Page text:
Drones Mimic Mud Daubers to Build Structures


The term “mud dauber” refers to several species of wasps with females that use mud to build intricate nests several times their own size. Even though they’re very light and can’t carry much weight, they can build their nests quickly by moving a small amount of material with each pass. And because they can fly, they can build their nests in otherwise inaccessible locations (often to the annoyance of home owners and mechanics). Inspired by wasps like these, an international research team created a swarm of drones that can work in unison to build structures.

3D-printed structures are old news at this point, but this research stands out because of the use of drones. Because the structures we build tend to be quite large, 3D printers capable of producing entire buildings are huge — usually on the scale of construction machinery like cranes. They also have to move massive amounts of material, because even small buildings can weight several tons. For those reasons, drones would seem ill-suited to 3D-printing structures. But by coordinating the work of several drones over a long enough period of time, it is possible to print large structures. Like mud daubers, those drones can reach locations inaccessible to conventional construction equipment and that presents a use case to drive this development.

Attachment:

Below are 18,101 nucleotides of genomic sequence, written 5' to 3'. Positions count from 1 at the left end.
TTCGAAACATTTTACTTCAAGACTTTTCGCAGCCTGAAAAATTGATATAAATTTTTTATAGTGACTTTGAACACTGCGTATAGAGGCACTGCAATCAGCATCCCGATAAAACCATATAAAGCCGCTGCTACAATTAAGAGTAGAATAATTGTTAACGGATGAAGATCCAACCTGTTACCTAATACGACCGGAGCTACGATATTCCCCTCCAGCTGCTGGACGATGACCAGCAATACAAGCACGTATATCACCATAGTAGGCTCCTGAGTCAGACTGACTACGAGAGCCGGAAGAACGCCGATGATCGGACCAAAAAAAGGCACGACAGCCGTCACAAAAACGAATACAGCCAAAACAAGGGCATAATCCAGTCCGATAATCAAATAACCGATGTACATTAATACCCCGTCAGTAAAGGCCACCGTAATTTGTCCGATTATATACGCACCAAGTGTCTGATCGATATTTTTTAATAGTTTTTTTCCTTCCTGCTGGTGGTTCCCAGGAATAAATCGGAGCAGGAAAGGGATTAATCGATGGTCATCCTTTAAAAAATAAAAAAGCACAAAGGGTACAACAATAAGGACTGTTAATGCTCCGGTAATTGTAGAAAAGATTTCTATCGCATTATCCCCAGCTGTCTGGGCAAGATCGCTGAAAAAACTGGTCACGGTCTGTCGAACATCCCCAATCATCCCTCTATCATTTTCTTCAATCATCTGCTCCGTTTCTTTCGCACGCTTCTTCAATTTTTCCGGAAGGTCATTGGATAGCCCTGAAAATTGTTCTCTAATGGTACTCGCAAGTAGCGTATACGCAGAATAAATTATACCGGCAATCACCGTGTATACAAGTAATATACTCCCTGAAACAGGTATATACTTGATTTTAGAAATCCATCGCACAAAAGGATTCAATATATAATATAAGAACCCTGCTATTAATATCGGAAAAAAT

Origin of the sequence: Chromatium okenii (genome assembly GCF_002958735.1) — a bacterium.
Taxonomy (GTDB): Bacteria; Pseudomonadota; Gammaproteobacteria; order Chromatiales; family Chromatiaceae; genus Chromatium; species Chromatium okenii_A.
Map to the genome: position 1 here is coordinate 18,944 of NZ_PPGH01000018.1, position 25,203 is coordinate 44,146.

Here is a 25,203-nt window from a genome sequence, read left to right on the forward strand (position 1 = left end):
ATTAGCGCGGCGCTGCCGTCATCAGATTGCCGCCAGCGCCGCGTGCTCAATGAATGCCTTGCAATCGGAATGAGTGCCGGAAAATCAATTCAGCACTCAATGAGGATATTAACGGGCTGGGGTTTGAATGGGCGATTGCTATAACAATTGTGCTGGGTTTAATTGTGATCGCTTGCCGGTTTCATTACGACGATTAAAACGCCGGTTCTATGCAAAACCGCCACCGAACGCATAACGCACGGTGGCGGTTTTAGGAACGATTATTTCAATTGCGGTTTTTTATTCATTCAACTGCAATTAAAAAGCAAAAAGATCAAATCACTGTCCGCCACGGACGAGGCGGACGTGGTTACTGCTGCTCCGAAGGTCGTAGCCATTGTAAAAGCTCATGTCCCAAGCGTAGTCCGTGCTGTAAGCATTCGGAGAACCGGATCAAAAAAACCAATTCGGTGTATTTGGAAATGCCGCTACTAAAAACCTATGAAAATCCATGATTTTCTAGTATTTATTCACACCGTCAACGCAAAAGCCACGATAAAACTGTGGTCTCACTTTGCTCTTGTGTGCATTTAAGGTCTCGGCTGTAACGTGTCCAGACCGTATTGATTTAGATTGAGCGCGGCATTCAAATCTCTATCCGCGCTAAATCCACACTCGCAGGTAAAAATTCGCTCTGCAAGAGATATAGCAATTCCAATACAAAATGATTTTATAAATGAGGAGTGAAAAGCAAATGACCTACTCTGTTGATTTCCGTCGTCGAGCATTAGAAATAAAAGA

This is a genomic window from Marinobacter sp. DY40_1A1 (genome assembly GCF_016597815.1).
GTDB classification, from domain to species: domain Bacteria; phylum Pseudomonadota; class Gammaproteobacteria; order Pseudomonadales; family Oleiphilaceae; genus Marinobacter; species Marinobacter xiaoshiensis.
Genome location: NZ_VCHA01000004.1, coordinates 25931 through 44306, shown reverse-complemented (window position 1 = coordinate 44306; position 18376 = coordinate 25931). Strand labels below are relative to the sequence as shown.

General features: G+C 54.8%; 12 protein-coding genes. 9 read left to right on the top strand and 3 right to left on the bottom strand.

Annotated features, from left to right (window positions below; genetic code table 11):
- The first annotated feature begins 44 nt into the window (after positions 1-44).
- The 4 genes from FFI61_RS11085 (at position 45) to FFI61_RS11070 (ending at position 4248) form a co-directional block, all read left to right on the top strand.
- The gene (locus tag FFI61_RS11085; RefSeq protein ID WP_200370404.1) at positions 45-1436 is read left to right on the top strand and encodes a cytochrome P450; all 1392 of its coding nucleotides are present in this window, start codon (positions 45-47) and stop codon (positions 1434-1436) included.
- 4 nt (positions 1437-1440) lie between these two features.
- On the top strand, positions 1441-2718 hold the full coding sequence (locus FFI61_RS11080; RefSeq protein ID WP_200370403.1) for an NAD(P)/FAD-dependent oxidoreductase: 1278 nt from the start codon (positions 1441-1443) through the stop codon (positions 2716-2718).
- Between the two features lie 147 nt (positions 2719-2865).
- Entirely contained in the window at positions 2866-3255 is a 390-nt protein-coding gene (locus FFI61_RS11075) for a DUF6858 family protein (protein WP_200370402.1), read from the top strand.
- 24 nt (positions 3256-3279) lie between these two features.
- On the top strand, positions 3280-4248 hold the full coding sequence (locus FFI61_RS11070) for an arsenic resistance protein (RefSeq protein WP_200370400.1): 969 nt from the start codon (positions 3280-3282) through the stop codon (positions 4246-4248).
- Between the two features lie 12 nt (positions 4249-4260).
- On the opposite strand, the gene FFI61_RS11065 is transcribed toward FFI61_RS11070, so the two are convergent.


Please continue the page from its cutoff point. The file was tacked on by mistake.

The engineering team developed two classes of drone for this work: the BuilDrone and the ScanDrone. The BuilDrones carry and extrude material, like expandable polyurethane or special concrete mixtures, according to flightpaths generated by a computer. The ScanDrones use 3D-scanners to monitor the construction process, which creates a closed-feedback loop to correct for errors. That is important, since the BuilDrones are subject to the inaccuracy inherent to outdoors flight — a problem that compounds as the BuilDrones pick up new material and work in concert. Without the closed-feedback provided by the ScanDrones, wind gusts and accumulated positioning errors would cause the structures to grow increasingly inaccurate as the project progressed.

The demonstrated structures don’t look very impressive. They’re lumpy and have obvious layer lines. But it is important to keep scale in mind, because that surface finish is reasonable when a structure is the size of a building. With drones to handle the bulk of the construction, human laborers could easily smooth the outer surfaces when necessary. The expanding foam creates an even worse surface finish, but that’s balanced by the light weight. The engineers claim that they can maintain millimeter accuracy, which would result in respectable surface finishes with the right materials.